Nir Cohen refers to the Arabs as "the natives" in the slideshow, which thus denies the fact that the Jews were the original owners of the land.
Nir Cohen asserted that the budget for minority cultural education is only three percent of the budget. He did not respond to my request for a comparative analysis to see if Israel was any worse than other democracies.
Claims that Zionism has an ambivalent attitude towards the Diaspora and that we need to return to the Diaspora. He obviously forgot about Jewish suffering in the Diaspora.
Nir Cohen claimed that Zionism viewed diasporatic Jews as "human dust, shivering, weak, disconnected from land," without providing evidence to back this up.
He claimed that 800,000 and 900,000 Palestinians fled Israel in 1948 but there are now between 3.4 and 4.5 million Palestinian refugees. Nir Cohen admitted after class that he used Palestinian sources for his numbers and not objective historians like Benny Morris.
He claimed that Arabs settle illegally because Israel gave them no choice and that their illegal settlement is ok because it is not like Jewish settlements are legal. Dr. Cohen provided no proof that Jewish settlements were illegal. He claimed that the rapid population growth of Israeli Arabs, combined with the lack of building Arab towns legally, has forced Israeli Arabs to create illegal villages, without showing evidence that Israeli Arabs were denied the right to build legally.
How does one learn to tolerate left wing extremist professors?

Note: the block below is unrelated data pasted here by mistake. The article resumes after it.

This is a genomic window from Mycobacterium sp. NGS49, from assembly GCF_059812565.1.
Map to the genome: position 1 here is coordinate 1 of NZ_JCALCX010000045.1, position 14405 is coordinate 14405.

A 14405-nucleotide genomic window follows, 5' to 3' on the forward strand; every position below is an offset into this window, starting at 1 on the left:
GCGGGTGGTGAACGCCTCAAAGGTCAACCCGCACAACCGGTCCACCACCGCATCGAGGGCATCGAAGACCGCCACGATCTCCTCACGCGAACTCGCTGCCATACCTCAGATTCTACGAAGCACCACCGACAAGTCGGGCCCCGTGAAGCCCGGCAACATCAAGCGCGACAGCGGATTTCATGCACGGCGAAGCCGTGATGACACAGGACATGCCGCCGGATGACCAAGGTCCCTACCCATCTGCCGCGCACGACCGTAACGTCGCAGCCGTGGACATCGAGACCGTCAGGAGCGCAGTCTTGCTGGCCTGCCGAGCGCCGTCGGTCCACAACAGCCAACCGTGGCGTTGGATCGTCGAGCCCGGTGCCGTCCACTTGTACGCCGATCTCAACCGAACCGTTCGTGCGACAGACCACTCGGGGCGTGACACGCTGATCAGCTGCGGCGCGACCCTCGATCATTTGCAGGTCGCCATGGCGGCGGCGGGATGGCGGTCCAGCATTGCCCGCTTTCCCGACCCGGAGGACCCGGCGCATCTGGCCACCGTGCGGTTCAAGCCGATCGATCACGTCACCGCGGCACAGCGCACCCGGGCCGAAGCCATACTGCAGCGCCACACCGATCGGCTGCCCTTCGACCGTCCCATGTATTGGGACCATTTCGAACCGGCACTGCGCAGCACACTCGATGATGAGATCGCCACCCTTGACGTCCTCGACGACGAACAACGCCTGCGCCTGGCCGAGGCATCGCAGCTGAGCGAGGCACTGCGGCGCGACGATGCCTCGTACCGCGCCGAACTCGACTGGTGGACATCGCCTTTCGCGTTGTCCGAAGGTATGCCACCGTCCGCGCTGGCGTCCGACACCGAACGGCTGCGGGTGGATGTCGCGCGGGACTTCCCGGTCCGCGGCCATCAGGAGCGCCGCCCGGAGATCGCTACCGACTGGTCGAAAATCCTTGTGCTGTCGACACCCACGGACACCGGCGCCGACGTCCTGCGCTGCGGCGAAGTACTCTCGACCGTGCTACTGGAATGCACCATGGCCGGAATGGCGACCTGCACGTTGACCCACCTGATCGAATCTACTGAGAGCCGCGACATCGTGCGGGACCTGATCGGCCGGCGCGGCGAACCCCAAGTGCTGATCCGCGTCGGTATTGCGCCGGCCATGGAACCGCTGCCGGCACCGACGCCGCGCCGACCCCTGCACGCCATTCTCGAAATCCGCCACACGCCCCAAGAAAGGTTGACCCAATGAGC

I have currently started the spring semester at Ben-Gurion University of the Negev. I love most of my classes. There is only one problematic course for me, and that course is Selected Topics in the Geography of the Middle East. My issue with this class is that it is taught by two left wing extremists. Not just left wingers, but left wing extremists. I can tolerate left wingers so long as they don't voice extremely biased anti-Israel views. However, I went to geography today and over seventy percent of what the professor said was incorrect in my worldview. I don't care what any one says. I trust Benny Morris's numbers on the number of Palestinian refugees over any Palestinian. I think that it is a lie to refer to Mizrachim as Arabs and to accuse Israel of robbing them of their Arab identity. I believe that it is a disservice to history if one glosses over the sorrows of dhimmitude just because the European Jews had it so much worse. I think that if you are going to condemn Israel for mistreating her minorities, you should make your criticisms based on whether or not Israel is in conformity with the majority of democratic nations and not just demonize Israel for the sake of demonizing Israel. I believe sincerely that the reading stated that Israel should be destroyed and that Jews should return to the Diaspora, and that Clifford holds this view by quoting people who held such views but not criticizing them for this view. I also believe that it is a lie to state that the Jews in the Diaspora did not form a community united by a lost homeland. And the list can just go on with my objections to things stated in this particular class. I can't believe that such professors are allowed to teach at prestigious schools in Israel. Professors should give balanced opinions, where they give both sides of the story. They can state their opinion if they like after that, but to be so one-sided is downright wrong. It is a pity that academic freedom allows for them to get away with using the university as a political platform to espouse anti-Israel propaganda. However, regardless of how I passionately I feel about this subject, I obviously can't spend the entire semester with my hand up and object to every thing the professor states, despite the fact that every other word that comes out of his mouth is just plain old wrong on so many levels. I am open to suggestions on how I can control my emotions and just focus on the most major objections to his many objectionable views, without turning the class into something like the Finkelstein-Dershowitz duel on television.